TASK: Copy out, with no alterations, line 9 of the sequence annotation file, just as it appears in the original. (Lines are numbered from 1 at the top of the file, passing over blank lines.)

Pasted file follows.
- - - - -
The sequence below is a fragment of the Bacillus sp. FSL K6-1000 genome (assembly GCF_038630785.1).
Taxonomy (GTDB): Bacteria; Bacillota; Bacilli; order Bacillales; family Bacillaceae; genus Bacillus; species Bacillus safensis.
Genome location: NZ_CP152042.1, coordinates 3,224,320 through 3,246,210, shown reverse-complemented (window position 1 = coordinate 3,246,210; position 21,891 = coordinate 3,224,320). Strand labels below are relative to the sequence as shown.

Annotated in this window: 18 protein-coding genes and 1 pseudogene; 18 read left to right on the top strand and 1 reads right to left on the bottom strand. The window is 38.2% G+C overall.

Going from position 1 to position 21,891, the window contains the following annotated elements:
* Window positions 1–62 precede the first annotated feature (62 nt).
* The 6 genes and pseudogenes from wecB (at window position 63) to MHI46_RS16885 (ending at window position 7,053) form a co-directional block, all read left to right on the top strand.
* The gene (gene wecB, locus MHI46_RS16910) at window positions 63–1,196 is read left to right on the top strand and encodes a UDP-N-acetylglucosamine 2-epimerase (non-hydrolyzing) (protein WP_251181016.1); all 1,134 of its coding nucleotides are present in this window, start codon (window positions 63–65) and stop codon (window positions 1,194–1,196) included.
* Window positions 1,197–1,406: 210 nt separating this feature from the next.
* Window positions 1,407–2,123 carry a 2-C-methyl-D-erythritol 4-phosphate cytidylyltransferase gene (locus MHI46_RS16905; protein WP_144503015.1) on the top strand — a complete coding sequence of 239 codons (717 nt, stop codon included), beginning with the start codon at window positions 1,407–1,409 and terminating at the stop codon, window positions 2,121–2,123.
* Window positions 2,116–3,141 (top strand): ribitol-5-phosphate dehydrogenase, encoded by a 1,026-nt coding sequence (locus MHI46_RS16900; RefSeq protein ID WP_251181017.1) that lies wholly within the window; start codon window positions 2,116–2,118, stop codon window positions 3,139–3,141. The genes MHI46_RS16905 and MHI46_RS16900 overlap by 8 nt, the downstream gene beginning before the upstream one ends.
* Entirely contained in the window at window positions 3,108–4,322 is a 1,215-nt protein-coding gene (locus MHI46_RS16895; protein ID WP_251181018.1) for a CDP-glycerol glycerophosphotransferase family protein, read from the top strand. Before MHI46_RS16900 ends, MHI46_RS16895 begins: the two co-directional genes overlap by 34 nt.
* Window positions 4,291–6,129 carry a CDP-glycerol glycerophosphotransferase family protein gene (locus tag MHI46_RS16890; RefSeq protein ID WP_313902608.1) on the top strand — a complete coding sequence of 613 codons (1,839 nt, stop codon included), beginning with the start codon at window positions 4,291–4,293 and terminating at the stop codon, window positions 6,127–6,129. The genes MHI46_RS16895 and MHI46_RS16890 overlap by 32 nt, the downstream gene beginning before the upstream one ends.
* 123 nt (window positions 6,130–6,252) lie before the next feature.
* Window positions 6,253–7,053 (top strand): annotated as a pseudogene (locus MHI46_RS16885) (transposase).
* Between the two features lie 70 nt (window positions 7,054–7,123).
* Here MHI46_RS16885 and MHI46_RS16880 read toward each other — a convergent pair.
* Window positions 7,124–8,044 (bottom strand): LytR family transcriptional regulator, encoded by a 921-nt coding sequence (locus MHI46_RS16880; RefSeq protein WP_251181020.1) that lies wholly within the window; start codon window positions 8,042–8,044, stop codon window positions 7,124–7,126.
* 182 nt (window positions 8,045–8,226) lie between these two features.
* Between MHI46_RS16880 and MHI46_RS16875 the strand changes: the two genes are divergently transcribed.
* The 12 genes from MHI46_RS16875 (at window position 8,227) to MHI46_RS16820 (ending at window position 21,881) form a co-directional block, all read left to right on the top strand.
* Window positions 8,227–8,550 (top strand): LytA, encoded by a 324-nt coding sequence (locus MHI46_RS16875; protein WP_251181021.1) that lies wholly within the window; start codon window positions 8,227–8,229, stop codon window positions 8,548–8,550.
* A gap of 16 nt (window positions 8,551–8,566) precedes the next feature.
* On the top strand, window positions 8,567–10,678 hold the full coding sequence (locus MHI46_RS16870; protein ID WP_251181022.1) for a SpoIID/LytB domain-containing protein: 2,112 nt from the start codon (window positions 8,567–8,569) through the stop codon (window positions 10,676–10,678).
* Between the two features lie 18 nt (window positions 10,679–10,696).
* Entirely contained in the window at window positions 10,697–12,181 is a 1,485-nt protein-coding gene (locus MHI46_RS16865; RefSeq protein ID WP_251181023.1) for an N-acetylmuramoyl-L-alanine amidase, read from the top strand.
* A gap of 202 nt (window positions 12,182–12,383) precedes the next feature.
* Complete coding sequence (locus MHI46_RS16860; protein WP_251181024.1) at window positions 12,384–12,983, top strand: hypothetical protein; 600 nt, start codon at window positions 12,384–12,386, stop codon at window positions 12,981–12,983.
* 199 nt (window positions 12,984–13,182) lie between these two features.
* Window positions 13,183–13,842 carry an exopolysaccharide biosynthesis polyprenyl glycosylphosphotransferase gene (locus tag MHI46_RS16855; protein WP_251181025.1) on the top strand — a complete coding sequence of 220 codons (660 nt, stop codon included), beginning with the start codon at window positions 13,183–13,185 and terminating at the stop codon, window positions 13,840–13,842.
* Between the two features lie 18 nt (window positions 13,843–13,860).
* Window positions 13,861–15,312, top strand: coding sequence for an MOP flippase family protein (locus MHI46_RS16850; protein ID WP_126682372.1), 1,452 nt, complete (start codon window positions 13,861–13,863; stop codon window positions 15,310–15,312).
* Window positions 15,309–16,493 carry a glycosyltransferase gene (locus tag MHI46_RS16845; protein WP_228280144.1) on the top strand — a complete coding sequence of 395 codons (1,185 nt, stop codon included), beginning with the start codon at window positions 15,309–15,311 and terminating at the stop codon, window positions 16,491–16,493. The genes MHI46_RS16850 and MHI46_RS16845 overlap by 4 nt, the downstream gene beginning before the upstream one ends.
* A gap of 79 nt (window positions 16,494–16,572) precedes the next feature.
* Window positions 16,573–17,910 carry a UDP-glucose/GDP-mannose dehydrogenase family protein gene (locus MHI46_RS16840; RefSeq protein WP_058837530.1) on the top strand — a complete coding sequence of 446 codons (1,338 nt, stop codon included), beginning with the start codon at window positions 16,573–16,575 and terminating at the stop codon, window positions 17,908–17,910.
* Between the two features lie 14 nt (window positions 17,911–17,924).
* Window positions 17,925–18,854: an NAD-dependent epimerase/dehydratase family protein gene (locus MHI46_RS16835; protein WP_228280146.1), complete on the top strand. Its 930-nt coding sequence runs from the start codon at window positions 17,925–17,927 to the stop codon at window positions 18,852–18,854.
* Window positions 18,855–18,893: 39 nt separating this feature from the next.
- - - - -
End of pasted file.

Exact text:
* Window positions 1,197–1,406: 210 nt separating this feature from the next.